As an editorial board, we struggled to figure out whether and how to respond to this shaming. Our initial thought was to issue a rote apology, because given how such denunciations typically unfold, we feared that defending our article would automatically be perceived as insensitive and ignorant. We nonetheless decided to respond because we think that not doing so would be a missed opportunity to have a serious discussion about who we are as a campus, and how we protect the role of social criticism even if it touches on sensitive topics.

It’s okay to critique satire. We are more than happy to hear and talk about when we may, in our attempt to expose abuses of power, bump up too hard against protected social values. But the CBRT did not try to engage in this conversation. It flattened the complexity of our article into a misstep, as a way to blame us and defend its own passivity and lack of public response.

In doing so, the CBRT shifted the conversation. They distracted it from the thing we ought to be focusing on — like, say, the actual test question, and their own public inaction — to a debate about whether our article is offensive. The truth is, like with any hard-hitting satire, some people will think our article was offensive, some will think it wasn’t, and there’s not much good trying to convince people one way or another. We stand by the publication of this article the way it is, but, to any who were hurt by it, we do honestly assert that was not our intention.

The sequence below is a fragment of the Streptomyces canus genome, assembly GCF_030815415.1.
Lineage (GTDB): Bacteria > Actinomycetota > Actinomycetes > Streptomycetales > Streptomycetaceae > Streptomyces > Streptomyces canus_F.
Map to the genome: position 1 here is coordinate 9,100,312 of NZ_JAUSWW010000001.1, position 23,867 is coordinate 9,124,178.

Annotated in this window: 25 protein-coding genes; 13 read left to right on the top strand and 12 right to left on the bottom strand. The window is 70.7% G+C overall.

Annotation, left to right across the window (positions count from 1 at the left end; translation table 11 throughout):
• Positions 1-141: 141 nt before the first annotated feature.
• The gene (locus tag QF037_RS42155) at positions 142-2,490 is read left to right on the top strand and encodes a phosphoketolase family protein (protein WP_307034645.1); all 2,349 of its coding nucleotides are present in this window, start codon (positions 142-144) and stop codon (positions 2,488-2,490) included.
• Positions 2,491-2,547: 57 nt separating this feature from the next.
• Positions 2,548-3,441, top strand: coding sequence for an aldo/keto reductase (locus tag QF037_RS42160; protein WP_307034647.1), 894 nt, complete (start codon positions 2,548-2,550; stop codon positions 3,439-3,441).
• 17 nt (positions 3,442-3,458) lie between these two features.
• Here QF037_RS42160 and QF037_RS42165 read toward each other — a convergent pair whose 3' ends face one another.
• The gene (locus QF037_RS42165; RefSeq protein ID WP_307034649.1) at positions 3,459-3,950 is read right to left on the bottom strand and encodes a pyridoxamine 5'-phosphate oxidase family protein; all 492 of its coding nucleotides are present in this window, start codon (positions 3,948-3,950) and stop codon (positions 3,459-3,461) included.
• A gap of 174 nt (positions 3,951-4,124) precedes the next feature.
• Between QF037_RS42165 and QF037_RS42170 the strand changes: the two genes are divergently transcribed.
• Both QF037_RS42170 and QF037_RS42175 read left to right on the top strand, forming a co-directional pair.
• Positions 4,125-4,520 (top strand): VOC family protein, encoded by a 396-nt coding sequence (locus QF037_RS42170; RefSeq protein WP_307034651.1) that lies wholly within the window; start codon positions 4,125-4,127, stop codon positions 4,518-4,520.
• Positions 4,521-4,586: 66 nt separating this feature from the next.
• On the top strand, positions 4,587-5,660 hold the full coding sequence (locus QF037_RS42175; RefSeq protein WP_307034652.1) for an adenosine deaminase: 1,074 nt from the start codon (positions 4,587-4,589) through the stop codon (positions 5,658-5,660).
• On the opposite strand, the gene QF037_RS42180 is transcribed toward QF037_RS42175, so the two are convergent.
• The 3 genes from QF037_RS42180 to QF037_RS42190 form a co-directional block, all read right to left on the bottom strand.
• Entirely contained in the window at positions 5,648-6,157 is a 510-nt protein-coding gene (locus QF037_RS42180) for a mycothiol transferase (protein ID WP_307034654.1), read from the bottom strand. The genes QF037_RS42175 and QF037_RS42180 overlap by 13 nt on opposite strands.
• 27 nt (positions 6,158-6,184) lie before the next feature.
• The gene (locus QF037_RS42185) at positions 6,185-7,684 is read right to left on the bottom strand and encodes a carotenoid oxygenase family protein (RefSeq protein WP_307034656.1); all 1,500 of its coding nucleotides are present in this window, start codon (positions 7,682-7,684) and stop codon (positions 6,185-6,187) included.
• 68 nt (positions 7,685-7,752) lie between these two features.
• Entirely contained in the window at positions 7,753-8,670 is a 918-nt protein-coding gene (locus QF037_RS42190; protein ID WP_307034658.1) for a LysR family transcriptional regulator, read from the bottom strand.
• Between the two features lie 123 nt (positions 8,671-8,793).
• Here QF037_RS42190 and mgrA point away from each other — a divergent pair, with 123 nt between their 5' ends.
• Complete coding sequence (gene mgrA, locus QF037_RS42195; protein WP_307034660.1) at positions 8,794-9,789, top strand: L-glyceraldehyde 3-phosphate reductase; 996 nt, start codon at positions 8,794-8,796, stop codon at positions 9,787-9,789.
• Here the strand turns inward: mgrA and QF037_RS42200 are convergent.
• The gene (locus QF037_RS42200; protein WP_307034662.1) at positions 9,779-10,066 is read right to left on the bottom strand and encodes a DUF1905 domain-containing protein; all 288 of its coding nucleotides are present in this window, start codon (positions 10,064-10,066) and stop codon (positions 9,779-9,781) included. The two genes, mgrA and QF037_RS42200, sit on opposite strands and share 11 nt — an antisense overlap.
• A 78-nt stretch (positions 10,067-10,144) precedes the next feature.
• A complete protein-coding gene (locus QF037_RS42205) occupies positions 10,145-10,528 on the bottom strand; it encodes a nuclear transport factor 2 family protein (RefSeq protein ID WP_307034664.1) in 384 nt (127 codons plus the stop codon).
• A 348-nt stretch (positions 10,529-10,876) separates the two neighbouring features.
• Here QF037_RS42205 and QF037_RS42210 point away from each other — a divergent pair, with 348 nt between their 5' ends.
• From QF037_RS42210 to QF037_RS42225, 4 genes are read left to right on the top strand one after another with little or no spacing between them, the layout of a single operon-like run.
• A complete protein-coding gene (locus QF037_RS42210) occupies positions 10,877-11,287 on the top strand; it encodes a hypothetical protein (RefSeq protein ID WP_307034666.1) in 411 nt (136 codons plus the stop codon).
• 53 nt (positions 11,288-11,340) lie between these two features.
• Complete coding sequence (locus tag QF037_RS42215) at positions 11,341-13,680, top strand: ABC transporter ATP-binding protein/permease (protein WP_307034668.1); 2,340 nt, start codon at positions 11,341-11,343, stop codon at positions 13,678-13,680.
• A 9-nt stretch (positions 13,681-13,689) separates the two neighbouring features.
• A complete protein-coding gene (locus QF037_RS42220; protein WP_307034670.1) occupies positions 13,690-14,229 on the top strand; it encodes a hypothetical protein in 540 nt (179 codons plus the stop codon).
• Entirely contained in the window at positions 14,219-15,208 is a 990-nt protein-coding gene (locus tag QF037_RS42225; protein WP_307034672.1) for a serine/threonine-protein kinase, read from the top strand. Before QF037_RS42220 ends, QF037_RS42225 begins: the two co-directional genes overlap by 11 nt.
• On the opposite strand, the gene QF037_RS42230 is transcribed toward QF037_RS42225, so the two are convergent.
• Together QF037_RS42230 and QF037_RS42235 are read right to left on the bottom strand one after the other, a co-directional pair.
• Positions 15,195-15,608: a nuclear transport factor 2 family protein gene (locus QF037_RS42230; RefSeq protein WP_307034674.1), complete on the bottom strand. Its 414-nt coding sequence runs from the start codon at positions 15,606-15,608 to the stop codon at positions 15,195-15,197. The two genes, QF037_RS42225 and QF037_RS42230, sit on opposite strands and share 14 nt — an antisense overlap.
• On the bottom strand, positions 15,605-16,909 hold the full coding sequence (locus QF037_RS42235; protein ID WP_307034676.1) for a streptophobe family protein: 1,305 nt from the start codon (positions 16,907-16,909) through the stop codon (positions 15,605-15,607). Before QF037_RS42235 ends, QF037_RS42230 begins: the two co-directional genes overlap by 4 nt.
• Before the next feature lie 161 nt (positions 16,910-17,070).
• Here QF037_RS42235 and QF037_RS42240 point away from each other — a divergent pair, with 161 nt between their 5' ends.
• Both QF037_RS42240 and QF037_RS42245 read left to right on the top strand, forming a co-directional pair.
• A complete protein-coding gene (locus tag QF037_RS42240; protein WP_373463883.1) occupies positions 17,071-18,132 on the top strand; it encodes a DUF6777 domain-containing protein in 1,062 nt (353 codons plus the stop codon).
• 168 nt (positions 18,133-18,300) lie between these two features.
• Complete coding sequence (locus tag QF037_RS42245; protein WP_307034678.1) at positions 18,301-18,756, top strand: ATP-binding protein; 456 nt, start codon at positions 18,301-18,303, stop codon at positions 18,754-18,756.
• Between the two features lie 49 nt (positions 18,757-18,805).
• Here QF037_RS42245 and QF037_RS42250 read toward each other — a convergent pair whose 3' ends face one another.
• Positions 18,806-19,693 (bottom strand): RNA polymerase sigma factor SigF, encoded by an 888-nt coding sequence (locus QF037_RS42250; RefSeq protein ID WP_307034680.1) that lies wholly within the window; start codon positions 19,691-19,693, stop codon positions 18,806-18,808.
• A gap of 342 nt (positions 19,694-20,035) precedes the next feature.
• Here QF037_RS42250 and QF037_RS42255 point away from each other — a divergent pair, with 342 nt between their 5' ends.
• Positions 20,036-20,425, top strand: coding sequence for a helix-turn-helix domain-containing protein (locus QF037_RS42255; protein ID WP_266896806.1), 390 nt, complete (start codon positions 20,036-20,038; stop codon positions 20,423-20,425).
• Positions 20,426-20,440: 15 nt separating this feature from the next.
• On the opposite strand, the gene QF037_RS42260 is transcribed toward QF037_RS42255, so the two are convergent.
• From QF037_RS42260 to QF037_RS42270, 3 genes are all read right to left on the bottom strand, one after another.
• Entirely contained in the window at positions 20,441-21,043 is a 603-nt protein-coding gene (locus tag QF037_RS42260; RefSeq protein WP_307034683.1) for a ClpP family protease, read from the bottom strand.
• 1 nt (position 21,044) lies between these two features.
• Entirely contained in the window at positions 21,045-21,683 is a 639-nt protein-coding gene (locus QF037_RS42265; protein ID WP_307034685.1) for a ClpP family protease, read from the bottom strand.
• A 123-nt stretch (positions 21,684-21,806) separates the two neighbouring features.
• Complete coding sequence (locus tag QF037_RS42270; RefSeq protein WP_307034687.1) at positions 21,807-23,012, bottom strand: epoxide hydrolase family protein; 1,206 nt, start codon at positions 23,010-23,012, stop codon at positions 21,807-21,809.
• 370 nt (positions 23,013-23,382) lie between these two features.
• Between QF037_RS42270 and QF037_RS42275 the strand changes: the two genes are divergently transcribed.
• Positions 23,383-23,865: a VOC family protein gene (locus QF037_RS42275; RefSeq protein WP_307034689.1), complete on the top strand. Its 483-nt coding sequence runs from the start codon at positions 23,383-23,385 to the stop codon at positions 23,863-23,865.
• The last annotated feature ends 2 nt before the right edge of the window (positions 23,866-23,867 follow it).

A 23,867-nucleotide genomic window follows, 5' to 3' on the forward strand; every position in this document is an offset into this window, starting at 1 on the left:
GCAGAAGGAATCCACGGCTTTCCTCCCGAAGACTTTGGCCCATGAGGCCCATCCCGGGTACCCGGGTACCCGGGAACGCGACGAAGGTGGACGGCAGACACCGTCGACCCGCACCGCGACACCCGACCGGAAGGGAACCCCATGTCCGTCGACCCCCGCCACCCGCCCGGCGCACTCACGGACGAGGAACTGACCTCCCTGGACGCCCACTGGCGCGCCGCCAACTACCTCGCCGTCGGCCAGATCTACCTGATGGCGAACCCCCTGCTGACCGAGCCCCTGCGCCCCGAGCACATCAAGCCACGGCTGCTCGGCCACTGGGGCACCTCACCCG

From what we’ve heard, most of the specific feedback has centered on the name choice of Richard Klement. To address this directly: this was unintentional. Our idea was to Anglicize the name Ricardo Klement, the pseudonym Eichmann used when he moved to Argentina. The fact that Richard Klement also happens to be the name of a Holocaust victim was a total accident. We appreciated the direct feedback on this because it helped us clear up a misunderstanding that had nothing to do with the satirical purpose of the piece.

Satire’s goal has never been to win everyone over. It uses tools like absurdism and irony to make its point, but its goal is to offer very real and constructive social criticism. It’s inherently provocative and uses humor to draw attention to social actors and reflect their failings back at them. Inevitably, satire echoes those failings, and thus can easily be confused with the wrong it seeks to criticize.